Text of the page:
What role do emotions and affect play in the production of the spaces and subjects of (geo)politics? Whose affect and emotions become politically transformative, and whose are dismissed? Anger, for example, is never read as just anger, but is contingent upon the gender, racialized identity, or minoritized status of the one who expresses the anger. Sorrow and mourning may be read as powerful and moving, or as over-reaction and an unwillingness to leave violence and wrongs in the past. In other contexts, such as the “refugee crisis,” in Europe and the Middle East, emotions tangle and jostle in imagery and action: empathy calls sailors to pull migrants from the sea, and the image of Alan Kurdi haunts policy discussions -- simultaneously, fear and anxiety are stoked and linked to gendered notions of the nation, such as in the portrayal of migrants from Muslim majority countries as hordes of rapists (Secor, 2018; de Genova, 2017; Herbert and Gokariksel, 2018).
Which emotions are or can be expressed, where, how, and with what effects? Gendered and embodied emotions are tipping the political scales on issues from sexual assault to intensifying xenophobia. Feminists point to women’s anger --not silenced anymore but publicly visible- as driving the #MeToo movement against sexual assault and reproductive rights movements in Argentina and Poland and Black women to run for office in Brazil and the US (Caldwell, 2018; Traister, 2018). Yet, Dr. Elizabeth Blasey Ford, who accuses the US Supreme Court then-nominee Brett Kavanaugh of sexually assaulting her could be perceived as credible by politicians and pundits only through her calmness, apologies, apparent vulnerability, and cooperative demeanor against Kavanaugh’s rage during the Senate Judiciary Hearing on 27 September 2018. The dismissal of Anita Hill’s similarly calm, composed, and articulate testimony against the then Supreme Court nominee Clarence Thomas in 1991 reveals how Blackness matters in judgements of credibility as well. More broadly, populist political leaders across the world (e.g. Erdogan in Turkey, Modi in India, Trump in the US) fuel fears and anxieties about ethnic, racial, migrant, religious, gendered, and sexual “others” (Gökarıksel & Smith, 2016; Steinberg et al, 2018) while channeling love, care, and devotion to the nation and the communities they purport to protect.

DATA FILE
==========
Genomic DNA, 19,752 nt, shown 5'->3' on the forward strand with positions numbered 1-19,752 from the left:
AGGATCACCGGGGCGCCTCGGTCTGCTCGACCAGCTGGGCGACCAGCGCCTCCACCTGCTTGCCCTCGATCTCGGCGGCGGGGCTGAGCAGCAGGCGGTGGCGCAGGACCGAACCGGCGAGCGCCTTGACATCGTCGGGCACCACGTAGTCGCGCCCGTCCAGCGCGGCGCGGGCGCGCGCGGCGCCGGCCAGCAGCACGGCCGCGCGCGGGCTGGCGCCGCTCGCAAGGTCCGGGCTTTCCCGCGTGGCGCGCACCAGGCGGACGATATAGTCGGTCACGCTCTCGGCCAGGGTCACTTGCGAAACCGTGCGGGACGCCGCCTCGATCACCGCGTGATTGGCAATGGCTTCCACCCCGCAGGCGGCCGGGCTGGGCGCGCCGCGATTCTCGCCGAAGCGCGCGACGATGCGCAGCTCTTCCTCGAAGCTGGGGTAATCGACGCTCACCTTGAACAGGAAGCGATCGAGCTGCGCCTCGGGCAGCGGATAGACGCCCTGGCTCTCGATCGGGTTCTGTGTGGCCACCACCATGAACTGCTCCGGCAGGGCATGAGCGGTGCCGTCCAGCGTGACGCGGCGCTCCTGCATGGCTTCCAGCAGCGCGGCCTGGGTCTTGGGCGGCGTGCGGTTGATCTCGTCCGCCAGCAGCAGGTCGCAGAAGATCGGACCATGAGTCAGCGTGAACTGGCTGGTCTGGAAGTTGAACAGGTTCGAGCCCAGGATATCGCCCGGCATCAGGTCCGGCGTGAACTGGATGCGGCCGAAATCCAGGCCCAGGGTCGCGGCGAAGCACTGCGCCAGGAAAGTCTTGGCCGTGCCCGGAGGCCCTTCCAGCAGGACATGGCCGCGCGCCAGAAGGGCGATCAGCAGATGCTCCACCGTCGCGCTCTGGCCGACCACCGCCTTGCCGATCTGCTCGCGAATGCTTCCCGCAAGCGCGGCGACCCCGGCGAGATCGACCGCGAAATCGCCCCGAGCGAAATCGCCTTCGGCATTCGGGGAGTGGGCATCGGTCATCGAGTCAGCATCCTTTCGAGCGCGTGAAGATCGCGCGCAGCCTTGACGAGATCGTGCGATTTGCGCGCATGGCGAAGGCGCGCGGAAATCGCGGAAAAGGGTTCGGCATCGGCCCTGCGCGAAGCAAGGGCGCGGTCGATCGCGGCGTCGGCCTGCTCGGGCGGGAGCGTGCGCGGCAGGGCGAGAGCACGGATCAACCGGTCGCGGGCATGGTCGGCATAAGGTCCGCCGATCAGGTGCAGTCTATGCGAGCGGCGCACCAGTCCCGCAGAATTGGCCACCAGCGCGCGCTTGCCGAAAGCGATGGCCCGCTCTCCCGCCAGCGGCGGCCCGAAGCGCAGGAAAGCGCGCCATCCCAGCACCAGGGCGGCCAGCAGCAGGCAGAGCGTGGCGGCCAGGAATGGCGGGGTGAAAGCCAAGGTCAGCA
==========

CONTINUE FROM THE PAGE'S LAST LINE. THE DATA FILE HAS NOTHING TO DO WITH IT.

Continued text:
Emotions are central to politics today as they have always been; they do crucial political work (Ahmed 2004). We approach affect as constitutive of the architecture of the political field, and are interested in exploring how affective politics matter in producing racialized, gendered, sexual, and religiously inflected divisions and power differentials. We see this politics at work when the anger of the disenfranchised is read as righteous or dangerous depending on structured relations; hence, Black Lives Matter activists in Ferguson and young people throwing rocks at the Israeli Defense Force are read quite differently from descriptions of the (white) working class voters who are evoked to explain the rise of Trump (see Anderson, 2016).
Our approach to the affective constitution of politics builds on feminist political geography and feminist geopolitics to examine how emotions and the ways they are read and can be expressed produce social difference and structure gendered, racialized power relations. Feminist political geography has shifted our attention to the everyday, embodied, and affective practices and processes that not only materialize but also produce states, political ideology, and geopolitical strategy (Dixon & Marston, 2011; Dowler & Sharp, 2001; Massaro & Williams, 2013). Expanding the terrain to include intimate and affective (geo)politics, this research has examined emotions like fear, love, hatred, pain, anxiety and suffering in the making of borders, territory, and geopolitics (Laketa, 2016; Marshall, 2014; Pain and Smith, 2008; Gokariksel and Secor, forthcoming; Smith 2012; Smith, Swanson, & Gökarıksel, 2016; a forthcoming special issue of Environment and Planning C).